But the DWP appeared not to be dubious about it at all; allowing it to guide the evaluation of the programme. It’s even more staggering that this evaluation technique would be applied in the realms of the welfare state, when by its own admission 96% of claimants said [pdf, p2] they had multiple health conditions or disabilities. Surely, the results should be tested against scientific measurements of claimants’ mental and physical health? Not some bullshit, Third Way pseudoscience.
Moreover, the research did not have a control group to measure the claimants against. So the DWP couldn’t tell if these people would have got a job without the programme. Nor could it tell if people’s health conditions would have improved either. Also tucked away in the report is the recommendation [pdf, p56] that the first part of the programme should be “mandatory”, meaning if a claimant doesn’t do it they’ll be sanctioned.
But herein lies the crux of why the DWP designed the Personalisation Pathfinder programme in the first place. Because underpinning its strategy now is the notion [pdf, p40] that ‘work is a health outcome’.
Work = health. Ring any bells…?
get claimants into employment, and improve their general wellbeing and ability to manage their health condition or disability.
So were these people nurses? Or doctors? Perhaps they were psychologists?
Nope. The Specialist Health and Disability Coaches were DWP Jobcentre staff. These were people who probably had little or no medical knowledge whatsoever. And yet they were responsible for improving claimants’ management of their health conditions. The DWP’s own report even admitted [pdf, p47] that:
Training was sometimes felt to be insufficient, particularly for individuals who had no prior experience of working with claimants with health conditions.
It’s this sudden ability of the DWP to morph into the NHS which drives many of its reforms.
The DWP: walking on water and curing the sick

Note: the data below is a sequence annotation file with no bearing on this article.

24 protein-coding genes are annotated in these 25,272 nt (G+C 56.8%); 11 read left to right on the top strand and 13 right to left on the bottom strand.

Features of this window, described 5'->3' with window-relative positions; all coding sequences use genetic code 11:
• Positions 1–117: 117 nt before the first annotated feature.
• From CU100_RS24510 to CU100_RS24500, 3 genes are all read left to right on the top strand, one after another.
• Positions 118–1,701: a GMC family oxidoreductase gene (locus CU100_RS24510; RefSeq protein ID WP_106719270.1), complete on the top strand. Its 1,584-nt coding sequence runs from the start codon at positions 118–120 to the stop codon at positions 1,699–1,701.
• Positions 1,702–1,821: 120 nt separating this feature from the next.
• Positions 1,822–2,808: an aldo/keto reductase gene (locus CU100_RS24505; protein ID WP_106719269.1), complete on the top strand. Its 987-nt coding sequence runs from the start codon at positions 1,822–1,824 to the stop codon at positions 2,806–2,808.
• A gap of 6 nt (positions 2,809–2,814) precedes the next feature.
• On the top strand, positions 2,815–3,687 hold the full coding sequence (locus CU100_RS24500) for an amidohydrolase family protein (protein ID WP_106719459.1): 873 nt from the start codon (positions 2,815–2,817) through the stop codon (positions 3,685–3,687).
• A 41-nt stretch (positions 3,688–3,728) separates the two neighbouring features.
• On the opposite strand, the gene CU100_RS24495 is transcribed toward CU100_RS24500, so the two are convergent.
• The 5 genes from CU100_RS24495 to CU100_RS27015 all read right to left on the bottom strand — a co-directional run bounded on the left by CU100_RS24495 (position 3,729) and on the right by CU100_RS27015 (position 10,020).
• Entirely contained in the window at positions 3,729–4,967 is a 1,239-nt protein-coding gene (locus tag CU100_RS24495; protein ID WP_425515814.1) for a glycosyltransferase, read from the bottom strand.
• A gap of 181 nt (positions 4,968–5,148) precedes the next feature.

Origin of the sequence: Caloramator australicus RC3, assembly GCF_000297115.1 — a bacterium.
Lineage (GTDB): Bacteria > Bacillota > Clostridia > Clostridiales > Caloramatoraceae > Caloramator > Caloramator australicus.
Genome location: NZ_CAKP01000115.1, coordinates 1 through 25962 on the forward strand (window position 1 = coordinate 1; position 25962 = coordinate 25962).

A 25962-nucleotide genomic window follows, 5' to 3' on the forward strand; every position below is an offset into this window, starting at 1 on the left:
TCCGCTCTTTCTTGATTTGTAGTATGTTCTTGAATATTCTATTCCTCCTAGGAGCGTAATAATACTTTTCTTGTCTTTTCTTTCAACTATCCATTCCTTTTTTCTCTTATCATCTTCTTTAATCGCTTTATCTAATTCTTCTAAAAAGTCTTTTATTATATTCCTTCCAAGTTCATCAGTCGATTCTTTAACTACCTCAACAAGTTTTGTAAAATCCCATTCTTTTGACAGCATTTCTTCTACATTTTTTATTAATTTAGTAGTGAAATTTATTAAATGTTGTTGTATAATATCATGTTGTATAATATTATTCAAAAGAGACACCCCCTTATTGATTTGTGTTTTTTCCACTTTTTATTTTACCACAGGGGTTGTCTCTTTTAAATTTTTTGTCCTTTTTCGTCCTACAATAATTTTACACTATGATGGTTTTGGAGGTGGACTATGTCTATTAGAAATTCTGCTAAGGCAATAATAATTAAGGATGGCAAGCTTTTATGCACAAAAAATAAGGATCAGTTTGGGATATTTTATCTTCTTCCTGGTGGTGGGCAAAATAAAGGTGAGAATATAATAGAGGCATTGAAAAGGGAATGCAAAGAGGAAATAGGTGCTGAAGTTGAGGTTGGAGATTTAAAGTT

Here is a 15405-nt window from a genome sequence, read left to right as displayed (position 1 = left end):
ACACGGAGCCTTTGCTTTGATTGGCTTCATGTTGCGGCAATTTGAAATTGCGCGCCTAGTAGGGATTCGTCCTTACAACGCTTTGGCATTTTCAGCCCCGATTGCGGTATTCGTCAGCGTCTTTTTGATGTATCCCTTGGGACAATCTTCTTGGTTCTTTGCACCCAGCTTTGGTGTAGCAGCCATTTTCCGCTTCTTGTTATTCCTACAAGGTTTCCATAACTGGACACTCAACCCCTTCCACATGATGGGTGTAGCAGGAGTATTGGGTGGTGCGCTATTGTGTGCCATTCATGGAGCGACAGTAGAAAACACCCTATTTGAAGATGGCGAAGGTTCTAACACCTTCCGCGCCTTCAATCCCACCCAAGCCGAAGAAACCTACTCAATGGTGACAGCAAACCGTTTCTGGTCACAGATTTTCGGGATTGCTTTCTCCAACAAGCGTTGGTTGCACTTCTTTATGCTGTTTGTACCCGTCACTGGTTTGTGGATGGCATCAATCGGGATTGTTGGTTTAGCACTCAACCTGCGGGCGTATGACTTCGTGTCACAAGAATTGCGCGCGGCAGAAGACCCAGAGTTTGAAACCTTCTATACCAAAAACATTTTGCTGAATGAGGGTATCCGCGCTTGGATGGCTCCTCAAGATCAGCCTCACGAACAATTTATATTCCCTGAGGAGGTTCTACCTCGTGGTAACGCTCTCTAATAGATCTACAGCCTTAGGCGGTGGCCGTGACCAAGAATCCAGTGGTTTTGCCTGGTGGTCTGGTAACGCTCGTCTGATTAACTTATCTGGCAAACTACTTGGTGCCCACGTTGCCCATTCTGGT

As I previously revealed, the DWP is ‘encouraging’ (or coercing) doctors to push their patients back into work. Also, in April, the government released its first set of data from the Improving Access to Psychological Therapies (IAPT) employment adviser trials. This is where the DWP is co-opting the NHS, by putting [pdf, p72] Jobcentre staff into therapy settings to get people back to work. DPAC calls this “psycho compulsion”.
Then you have the continuing controversy over the so-called PACE trial – i.e. research partly funded by the DWP that claims people living with myalgic encephalomyelitis (ME) and other ‘invisible illnesses’ can think themselves better and return to work. Because obviously their symptoms are ‘all in their heads’.
What’s more, a freedom of information request (FOI) revealed [pdf, p8] that sick and disabled people who do have a GP fit note but have not had a work capability assessment (WCA) will be subject to ‘all work-related requirements’ to get their benefits. So now, apparently, you are only sick or disabled when the DWP says you are – regardless of medical fact.
Hypercapitalism on Viagra
The ultimate goal of all this? To redefine sickness and disability to such an extent that everyone who could do the minutest amount of work should. The DWP is magically curing claimants and getting them back to work. Regardless of whether the work may actually make them sicker, or even kill them, or not. And for the rest? A life of isolation, marginalisation, and begging for a pittance from the government.
The Personalisation Pathfinder programme is hypercapitalism in its purest form. The phrase ‘work ’til you drop’ has never been taken so literally.
Featured image via UK government – Wikimedia